Title: My Lady Jane (2016)
Author: Cynthia Hand, Brodi Ashton, Jodi Meadows
Genre: Young Adult, Historical, Fantasy
Extent: 491 pages
Release Date: June 7, 2016
Edward (long live the king) is the King of England. He’s also dying, which is inconvenient, as he’s only sixteen and he’d much rather be planning for his first kiss than considering who will inherit his crown…
Jane (reads too many books) is Edward’s cousin, and far more interested in books than romance. Unfortunately for Jane, Edward has arranged to marry her off to secure the line of succession. And there’s something a little odd about her intended…
Gifford (call him G) is a horse. That is, he’s an Eðian (eth-y-un, for the uninitiated). Every day at dawn he becomes a noble chestnut steed—but then he wakes at dusk with a mouthful of hay. It’s all very undignified.
The plot thickens as Edward, Jane, and G are drawn into a dangerous conspiracy. With the fate of the kingdom at stake, our heroes will have to engage in some conspiring of their own. But can they pull off their plan before it’s off with their heads?
I actually picked up My Lady Jane more or less on a whim. The cover didn’t interest me. The synopsis didn’t interest me. The authors didn’t interest me. But after hearing so many of my trusted bloggers say that this book was surprisingly funny and unique, I just couldn’t resist — and let me tell you right now that it was the right decision. 😛
My Lady Jane presents a wacky alternate history of the fate of Lady Jane Grey, known for being the Queen of England for a grand total of nine days before she was beheaded. This book takes the events in Jane’s life, tells it in a YA regency romance kind of style, and adds in some spices: romance, magic, and humour. The result was a lot funnier and more enjoyable than I imagined.
The three main characters (Jane, Gifford and Edward) each get their own perspective and story to tell: Jane struggles with marrying a horse, Gifford struggles with being a horse, and Edward, well, is dying. It’s all very depressing… except that it’s not, not really. The humour permeates pretty much every scene in this book and makes even the supposedly sad ones light-hearted.
“I am not dead,” argued Edward. “There are nefarious villains who would have you believe I died. But any accounts of my demise have been grossly exaggerated, I assure you, for here I am, very much alive.”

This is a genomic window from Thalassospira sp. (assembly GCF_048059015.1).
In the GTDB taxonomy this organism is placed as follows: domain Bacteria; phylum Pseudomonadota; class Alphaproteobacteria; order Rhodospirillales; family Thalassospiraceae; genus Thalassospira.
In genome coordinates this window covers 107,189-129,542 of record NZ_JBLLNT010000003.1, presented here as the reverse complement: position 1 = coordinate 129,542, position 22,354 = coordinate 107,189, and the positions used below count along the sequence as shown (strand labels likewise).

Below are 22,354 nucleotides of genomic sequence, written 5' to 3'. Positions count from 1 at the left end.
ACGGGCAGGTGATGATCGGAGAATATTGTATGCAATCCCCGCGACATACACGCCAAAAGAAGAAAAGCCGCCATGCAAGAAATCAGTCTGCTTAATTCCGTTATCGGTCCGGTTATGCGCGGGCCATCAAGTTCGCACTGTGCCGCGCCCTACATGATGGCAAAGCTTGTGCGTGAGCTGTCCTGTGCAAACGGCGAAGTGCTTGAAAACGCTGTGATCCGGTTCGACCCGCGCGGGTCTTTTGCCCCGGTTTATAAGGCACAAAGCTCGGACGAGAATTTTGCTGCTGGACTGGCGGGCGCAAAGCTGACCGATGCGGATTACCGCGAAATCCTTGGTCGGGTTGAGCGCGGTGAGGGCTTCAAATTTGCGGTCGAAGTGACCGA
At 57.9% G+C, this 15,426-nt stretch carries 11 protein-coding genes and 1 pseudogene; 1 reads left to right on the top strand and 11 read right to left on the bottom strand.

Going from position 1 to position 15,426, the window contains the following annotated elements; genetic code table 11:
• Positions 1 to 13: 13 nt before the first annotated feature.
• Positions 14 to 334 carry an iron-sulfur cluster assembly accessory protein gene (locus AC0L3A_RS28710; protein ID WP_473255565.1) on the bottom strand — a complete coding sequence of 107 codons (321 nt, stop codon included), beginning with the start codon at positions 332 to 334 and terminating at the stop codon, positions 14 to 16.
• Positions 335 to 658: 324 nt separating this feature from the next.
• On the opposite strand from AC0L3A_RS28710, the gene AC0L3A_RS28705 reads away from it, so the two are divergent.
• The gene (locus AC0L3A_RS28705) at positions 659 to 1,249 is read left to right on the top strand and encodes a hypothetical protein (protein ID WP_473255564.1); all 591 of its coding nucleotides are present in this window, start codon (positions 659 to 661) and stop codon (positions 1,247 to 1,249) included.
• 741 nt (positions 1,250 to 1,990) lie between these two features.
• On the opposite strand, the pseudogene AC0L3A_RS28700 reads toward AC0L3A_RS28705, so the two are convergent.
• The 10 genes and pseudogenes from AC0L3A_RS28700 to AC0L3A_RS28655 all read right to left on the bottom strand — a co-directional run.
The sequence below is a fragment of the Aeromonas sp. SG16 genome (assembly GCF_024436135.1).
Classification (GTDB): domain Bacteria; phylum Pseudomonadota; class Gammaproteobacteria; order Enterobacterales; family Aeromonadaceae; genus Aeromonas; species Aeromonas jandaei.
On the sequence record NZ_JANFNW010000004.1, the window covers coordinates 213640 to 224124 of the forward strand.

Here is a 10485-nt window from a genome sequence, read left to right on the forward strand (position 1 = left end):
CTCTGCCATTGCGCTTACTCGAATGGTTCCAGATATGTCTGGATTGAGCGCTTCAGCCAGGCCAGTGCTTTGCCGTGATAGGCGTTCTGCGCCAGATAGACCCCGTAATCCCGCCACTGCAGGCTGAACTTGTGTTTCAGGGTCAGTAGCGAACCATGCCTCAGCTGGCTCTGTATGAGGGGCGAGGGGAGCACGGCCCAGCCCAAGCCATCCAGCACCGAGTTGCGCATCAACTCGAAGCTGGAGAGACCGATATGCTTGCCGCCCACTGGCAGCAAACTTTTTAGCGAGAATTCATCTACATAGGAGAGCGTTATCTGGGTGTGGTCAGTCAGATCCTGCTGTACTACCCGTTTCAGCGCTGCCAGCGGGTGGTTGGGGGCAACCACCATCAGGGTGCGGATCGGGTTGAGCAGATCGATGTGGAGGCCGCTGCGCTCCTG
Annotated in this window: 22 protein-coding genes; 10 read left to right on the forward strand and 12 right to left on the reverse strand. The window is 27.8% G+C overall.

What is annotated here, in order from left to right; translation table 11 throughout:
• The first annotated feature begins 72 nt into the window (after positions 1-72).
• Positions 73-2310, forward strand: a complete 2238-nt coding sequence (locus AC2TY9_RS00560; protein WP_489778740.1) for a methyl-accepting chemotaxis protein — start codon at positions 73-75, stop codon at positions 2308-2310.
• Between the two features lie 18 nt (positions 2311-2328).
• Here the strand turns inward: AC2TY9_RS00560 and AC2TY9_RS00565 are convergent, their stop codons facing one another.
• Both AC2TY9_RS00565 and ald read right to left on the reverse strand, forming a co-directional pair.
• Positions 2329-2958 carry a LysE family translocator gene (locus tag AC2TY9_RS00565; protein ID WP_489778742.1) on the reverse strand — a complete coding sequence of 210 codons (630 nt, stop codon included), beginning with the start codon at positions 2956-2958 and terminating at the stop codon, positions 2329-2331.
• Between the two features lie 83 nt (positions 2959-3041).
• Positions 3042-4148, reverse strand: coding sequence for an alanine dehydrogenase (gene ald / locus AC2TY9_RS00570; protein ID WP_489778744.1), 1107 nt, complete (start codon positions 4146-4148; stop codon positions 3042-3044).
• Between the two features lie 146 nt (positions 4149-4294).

Given that I am a huge fan of the arranged marriages trope, I found the romance between Gifford and Jane sweet and adorable. Their falling in love was slow (well, ish) but sure, and their interactions are fun to read about. I also loved the side characters and appreciated the relationships they have with our protagonists.
Characters aside, My Lady Jane’s strengths lie not in its romance (cute, but otherwise unremarkable) or its historical accuracy (non-existent), but in its wit. The writing style is snarky and smart, with a touch of breaking the fourth wall. It honestly doesn’t sound like it was written by three authors because it was so cohesive and consistent from the beginning until the end.
One thing that stood out to me was that some of the terms used in the dialogue seemed a little bit too modern for the time setting. I suspected this might have been intentional, just to add to the wackiness, but it did occasionally jolt me right out of the story. For example:
“Because he’s my ex,” Gracie blurted out.
“Ex?” Jane had no idea what that meant.
Bess leaned toward Jane, keeping her voice low. “Former paramour.”
The real Lady Jane Grey lived from 1536/1537 to 1554, and the word ‘ex’ used this way in English started in late 18th century, so this use is hundreds of years too early. Regardless of whether or not this was intentional, this one came across as a very simple editing error to me. 😛
The only other real criticism I had was that I did feel like the first half was so much stronger than the second half. I enjoyed getting to know the characters more than I enjoyed seeing them solve problems, because at that point, I think the humour died down a little and the plot took over… and the plot, in my opinion, wasn’t anything special or mind-blowing. Frankly speaking, this book works because of the humour — take that away and I don’t think there’d be much left of it.
He pretended to stretch his arms, in order to shift even closer to her. (This isn’t in the history books, of course, but we’d like to point out that this was the first time a young man had ever tried that particular arm-stretch move on a young woman. Edward was the inventor of the arm stretch, a tactic that teenage boys have been using for centuries.)
That said, My Lady Jane does come with the humour, which means that I really enjoyed my reading experience. I’m not sure if I’d read anything like it again in the future — I think the idea tires very quickly — but it was really entertaining while it lasted. If you’re planning on picking up this book, do not take it seriously. It’s not meant to be, and you’d love it better that way. 🙂